I had my doubts when Ann told me she wanted to visit The Pioneer Woman Mercantile in Pawhuska, Okla. For me, I couldn’t see how this would be time well spent. I envisioned a crowded store with mostly middle-aged women roaming around, oohing and aaahing at spatulas and cast iron skillets with the same starry eyes that middle school girls have at a Justin Bieber concert. As it turns out, I was not wrong.

A view of The Pioneer Woman Mercantile from the staircase leading up to the second floor.

But men, listen up, here are six good reasons why you should go:

1. Real butter.

Cinnamon rolls, pecan sticky buns, blondie bars, and cookies, all made with real butter. Just go to the bakery and settle in. You can thank me when you wake up from your carb-induced food coma.

The Pioneer Woman Mercantile Sticky Bun

The Pioneer Woman knows how to bake, and this pecan sticky bun proves it.

 2. Happy wife, happy life.

Let’s be honest for a minute, guys. Our wives do some great things for us and visiting The Merc (as Ree calls it) gives us a chance to do something nice for them. When we visited, we hoped to enjoy an early supper there. We pulled up and found a line stretching about 3/4 of the way up the block. I told Ann that she could go inside and have fun looking around the store and I’d stand outside in the line for a table in the deli. She took me up on it, and so I stood there for nearly two hours, gaining quiet hero status among my wife and the dozens of other women who comprised 88% of the people in line.

And the best part? At the end of my wait, I sat down to a tall glass of blackberry tea and a plate of Ree’s chicken fried steak. It was a fork-tender, thinly sliced ribeye, breaded and fried to perfection, served with a side of delicious mashed potatoes, all smothered in creamy country gravy. I ask you, who came out the winner on this one?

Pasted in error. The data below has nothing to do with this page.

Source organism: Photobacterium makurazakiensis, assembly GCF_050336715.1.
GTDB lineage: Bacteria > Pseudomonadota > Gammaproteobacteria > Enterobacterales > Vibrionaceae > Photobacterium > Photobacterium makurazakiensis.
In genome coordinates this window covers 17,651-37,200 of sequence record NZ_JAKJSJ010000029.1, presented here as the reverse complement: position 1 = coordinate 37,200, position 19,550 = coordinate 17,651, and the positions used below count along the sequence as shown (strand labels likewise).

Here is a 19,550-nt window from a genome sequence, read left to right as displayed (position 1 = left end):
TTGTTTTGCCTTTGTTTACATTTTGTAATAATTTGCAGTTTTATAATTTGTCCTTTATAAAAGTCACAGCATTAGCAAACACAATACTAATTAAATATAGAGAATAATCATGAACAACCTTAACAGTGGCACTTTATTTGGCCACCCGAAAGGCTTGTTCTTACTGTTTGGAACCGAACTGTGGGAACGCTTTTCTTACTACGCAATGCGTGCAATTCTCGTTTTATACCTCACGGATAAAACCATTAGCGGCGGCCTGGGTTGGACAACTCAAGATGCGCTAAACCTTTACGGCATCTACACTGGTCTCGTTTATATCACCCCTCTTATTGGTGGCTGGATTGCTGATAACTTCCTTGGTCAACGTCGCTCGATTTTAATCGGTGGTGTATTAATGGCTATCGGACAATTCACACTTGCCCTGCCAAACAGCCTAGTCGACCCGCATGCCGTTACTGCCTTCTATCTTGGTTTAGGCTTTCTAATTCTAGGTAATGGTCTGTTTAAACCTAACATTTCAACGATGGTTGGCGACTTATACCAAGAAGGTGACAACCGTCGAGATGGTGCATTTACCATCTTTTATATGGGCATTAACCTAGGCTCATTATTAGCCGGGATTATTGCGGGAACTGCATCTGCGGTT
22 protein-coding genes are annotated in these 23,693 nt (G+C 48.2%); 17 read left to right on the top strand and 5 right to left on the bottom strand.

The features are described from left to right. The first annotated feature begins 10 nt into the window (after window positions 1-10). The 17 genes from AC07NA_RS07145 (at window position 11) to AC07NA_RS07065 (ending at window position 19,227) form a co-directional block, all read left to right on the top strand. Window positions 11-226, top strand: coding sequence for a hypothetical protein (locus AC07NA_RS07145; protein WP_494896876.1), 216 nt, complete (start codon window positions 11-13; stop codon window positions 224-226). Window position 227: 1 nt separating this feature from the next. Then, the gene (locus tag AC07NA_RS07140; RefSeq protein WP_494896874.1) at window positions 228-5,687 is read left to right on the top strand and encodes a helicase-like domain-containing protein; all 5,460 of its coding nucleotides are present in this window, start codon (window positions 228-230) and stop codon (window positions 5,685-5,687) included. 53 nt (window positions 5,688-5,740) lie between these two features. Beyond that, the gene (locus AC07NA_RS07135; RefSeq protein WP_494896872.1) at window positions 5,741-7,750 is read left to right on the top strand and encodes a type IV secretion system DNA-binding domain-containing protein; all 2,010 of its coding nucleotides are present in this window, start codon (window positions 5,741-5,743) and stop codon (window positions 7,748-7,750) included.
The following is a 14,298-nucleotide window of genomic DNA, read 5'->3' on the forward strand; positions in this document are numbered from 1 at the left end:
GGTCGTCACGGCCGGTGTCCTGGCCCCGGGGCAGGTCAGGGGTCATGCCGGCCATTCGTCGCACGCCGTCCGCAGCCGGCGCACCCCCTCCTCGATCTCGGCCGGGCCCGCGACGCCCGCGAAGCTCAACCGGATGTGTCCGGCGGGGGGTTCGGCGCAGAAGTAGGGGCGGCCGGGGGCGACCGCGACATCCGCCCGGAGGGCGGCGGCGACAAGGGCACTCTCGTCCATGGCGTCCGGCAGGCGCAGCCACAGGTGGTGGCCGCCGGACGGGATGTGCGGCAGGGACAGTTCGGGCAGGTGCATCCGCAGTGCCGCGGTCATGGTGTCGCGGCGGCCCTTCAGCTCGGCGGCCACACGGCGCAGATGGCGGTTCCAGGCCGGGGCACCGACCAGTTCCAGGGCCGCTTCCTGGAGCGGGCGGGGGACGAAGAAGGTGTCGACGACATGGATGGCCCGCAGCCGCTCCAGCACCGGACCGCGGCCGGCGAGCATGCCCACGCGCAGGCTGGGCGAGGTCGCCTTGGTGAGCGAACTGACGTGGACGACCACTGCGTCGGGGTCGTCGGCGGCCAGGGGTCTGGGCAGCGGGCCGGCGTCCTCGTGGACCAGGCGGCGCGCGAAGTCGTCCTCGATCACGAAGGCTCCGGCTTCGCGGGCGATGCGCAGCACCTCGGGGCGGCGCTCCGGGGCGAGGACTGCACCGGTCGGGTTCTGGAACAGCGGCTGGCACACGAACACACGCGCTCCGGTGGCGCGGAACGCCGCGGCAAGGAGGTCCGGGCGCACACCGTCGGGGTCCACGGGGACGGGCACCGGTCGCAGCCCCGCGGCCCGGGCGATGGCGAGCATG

PW Mercantile Country Fried Steak

The chicken fried steak at The Pioneer Woman Mercantile tastes even better than it looks!

3. You’ll feel truly welcome.

We pulled up in Pawhuska about 3:10 p.m. on a sunny, Oklahoma day in June. About two minutes after pulling my hero routine and telling Ann to go inside while I waited, I began to regret that decision as the sun relentlessly beat down on me and my bald spot. But then a nice young lady named Meg came along and offered me an umbrella and a bottle of water.

Steve visiting with Meg Kane while waiting in line at The Pioneer Woman Mercantile.

And I stood, out of the worst of the sun, thirst quenched, chatting with others who were waiting, and had a really pleasant afternoon. All of this made me wonder, ‘What business does this sort of thing?’ This was not normal. It was far better than that — it was humanizing. The Drummonds actually care about the people who come to their store, and that’s pretty special.

PW Mercantile greeter